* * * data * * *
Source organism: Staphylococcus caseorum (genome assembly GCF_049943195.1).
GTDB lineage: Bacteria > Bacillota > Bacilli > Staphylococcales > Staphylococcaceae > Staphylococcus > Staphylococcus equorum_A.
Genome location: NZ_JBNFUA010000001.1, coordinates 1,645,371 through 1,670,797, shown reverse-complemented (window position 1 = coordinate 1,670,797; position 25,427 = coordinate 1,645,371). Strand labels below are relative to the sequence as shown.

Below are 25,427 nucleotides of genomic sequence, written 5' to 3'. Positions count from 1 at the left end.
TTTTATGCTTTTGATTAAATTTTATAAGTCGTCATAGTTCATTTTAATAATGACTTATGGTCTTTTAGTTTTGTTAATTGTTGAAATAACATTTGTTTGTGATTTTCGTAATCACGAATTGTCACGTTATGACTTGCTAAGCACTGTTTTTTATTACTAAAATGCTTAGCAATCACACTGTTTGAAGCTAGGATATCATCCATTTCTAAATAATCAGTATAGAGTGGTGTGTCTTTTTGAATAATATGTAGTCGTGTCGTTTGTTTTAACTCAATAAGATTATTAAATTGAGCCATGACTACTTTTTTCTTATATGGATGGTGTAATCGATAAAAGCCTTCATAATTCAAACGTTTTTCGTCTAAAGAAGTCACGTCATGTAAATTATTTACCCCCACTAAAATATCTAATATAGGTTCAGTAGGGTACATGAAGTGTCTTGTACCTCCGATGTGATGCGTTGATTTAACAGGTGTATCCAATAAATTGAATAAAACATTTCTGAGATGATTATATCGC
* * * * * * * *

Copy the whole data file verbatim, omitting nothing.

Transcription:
Source organism: Staphylococcus caseorum (genome assembly GCF_049943195.1).
GTDB lineage: Bacteria > Bacillota > Bacilli > Staphylococcales > Staphylococcaceae > Staphylococcus > Staphylococcus equorum_A.
Genome location: NZ_JBNFUA010000001.1, coordinates 1,645,371 through 1,670,797, shown reverse-complemented (window position 1 = coordinate 1,670,797; position 25,427 = coordinate 1,645,371). Strand labels below are relative to the sequence as shown.

Below are 25,427 nucleotides of genomic sequence, written 5' to 3'. Positions count from 1 at the left end.
TTTTATGCTTTTGATTAAATTTTATAAGTCGTCATAGTTCATTTTAATAATGACTTATGGTCTTTTAGTTTTGTTAATTGTTGAAATAACATTTGTTTGTGATTTTCGTAATCACGAATTGTCACGTTATGACTTGCTAAGCACTGTTTTTTATTACTAAAATGCTTAGCAATCACACTGTTTGAAGCTAGGATATCATCCATTTCTAAATAATCAGTATAGAGTGGTGTGTCTTTTTGAATAATATGTAGTCGTGTCGTTTGTTTTAACTCAATAAGATTATTAAATTGAGCCATGACTACTTTTTTCTTATATGGATGGTGTAATCGATAAAAGCCTTCATAATTCAAACGTTTTTCGTCTAAAGAAGTCACGTCATGTAAATTATTTACCCCCACTAAAATATCTAATATAGGTTCAGTAGGGTACATGAAGTGTCTTGTACCTCCGATGTGATGCGTTGATTTAACAGGTGTATCCAATAAATTGAATAAAACATTTCTGAGATGATTATATCGC